A perspective from Oregon’s mid-Willamette Valley

Plan is not what homeless need

Written October 24th, 2015 by Hasso Hering
Naptime on the porch, photographed on Oct. 16.

Naptime on the porch, photographed on Oct. 16.

For five years or so, cities and counties around this part of Oregon have had 10-year plans to end homelessness. The federal government has one too, adopted in 2010. What we have learned — again — is that making a plan does no good other than to give those making it something to do.

(We know this from other plans as well. Community development plans, for example, call for a nice distribution of services, a design that’s totally ignored in the real world. And Albany has a transportation system plan that calls for things that everyone knows will never get built.)

I don’t know whether the number of people living on the street in Albany has gone down since the city’s 10-year-plan was adopted. Just from looking around, I would say no. We may get an update on Wednesday, Nov. 4, when the “10th annual Albany Summit on Homelessness” unfolds from 9 till noon at City Hall.

Sure, as city officials point out, some individuals have managed to improve their lives once they got help getting a roof over the head. But then you keep seeing a guy sleeping on the porch of a new but still unsold house near the riverfront. And on a visit to the public library off 14th, you see an old woman shuffle across the parking lot with a cart full of possessions covered by a tarp. So the overall numbers don’t seem so important.

The federal plan (“Opening Doors”) is 74 pages long, the product of countless meetings across more than a dozen federal agencies, and calls itself “a roadmap for joint action” and a “framework for the allocation of resources and the alignment of programs.” That old lady with her load of personal junk needs no roadmap, no framework.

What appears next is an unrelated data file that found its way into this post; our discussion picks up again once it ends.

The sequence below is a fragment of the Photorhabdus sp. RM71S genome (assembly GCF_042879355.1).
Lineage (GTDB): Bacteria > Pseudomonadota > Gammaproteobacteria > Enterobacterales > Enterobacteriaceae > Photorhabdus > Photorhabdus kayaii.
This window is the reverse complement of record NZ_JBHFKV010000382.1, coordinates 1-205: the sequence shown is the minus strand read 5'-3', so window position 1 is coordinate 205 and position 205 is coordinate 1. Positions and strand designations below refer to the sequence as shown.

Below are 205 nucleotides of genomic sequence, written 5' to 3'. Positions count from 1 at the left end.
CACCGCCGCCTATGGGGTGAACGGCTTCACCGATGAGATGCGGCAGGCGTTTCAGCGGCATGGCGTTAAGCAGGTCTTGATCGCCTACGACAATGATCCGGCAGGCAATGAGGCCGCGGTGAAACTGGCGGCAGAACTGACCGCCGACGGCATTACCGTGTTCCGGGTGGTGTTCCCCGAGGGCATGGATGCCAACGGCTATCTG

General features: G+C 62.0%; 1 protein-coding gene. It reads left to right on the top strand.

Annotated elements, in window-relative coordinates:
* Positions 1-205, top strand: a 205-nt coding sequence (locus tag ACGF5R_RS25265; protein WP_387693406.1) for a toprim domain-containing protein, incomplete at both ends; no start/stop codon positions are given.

She needs a kind soul with courage to step up to her — instead of driving around her and avoiding her eyes — and ask: “Do you need any help? We’ve got an extra room where you could rest for a while, and your stuff would be safe.” If you did that, she might tell you to go to hell and leave her alone. But it would still be more satisfying than a plan. (hh)

2 responses to “Plan is not what homeless need”

  1. Teresa Hoover says:

    We are a country full of homeless. I am a grandmother of fourteen. I have Social security @ 894.00 per month.
    I have acquired 3 grandchildren ages 18, 12 and 9 that currently live with me. I do receive a small amount of Tanif $300.00 and food stamps of $400.00 = $1594.00 per month. This is just barely enough to survive a month at a time with no extras.
    I have my daughter’s children. She Is part of the homeless you are talking about. They live that way by choice. Both parents are meth addicts. The children were left with woman and her mate in January 2015. Since that time in January they have been homeless. It seems to me that this parent generation has disposable children. They have children, walk away, do drugs, live in the streets and have more children. I had no idea there were so many grandparents raising grandchildren. For me a struggling grandmother, I am a few dollars away from living in the streets myself. Then what happens to the children?
    I think that our homeless is by choice or created by society. Choice is the person that is spending every dime on drugs. Created is the cost of living. My space rent was raised again this year $15.00. I will have to take the $15.00 from the $75.00 I have for fuel and extras throughout the month. Here is the bonus, I received my tax statement yesterday from the city.
    I’m not complaining. I will continue for as long as I can keep the bills paid,

  2. STEVE GEDDES says:

    One option available to you, and anyone else interested in learning the personal stories of many of the homeless individuals in our community would be to attend, and maybe help at the feeding at Monteith Park that takes place every Tuesday at 6:30. There are usually between 30 and 60 individuals served, depending on the time of the month…less meals served at the beginning of the month when food stamps are issued. Many are homeless but some are not…just sufficiently financially stretched that a free meal helps the ends meet. Every one of these diners has a story about the pathway that brought them to where they currently are. I am sure a journalist such as your self could glean interesting and valuable information that could possibly give all your readers a better picture of the homeless issue in our city. I couldn’t agree with you more that the studies about which nothing is done are a waste of time, talent, and treasure. On a more positive and optimistic note, a conversation with Deb Powell of Love Inc, staff at the Consortium, and staff at Linn Country Mental Health would allow one to learn of success stories that have gotten some local folks off the streets.


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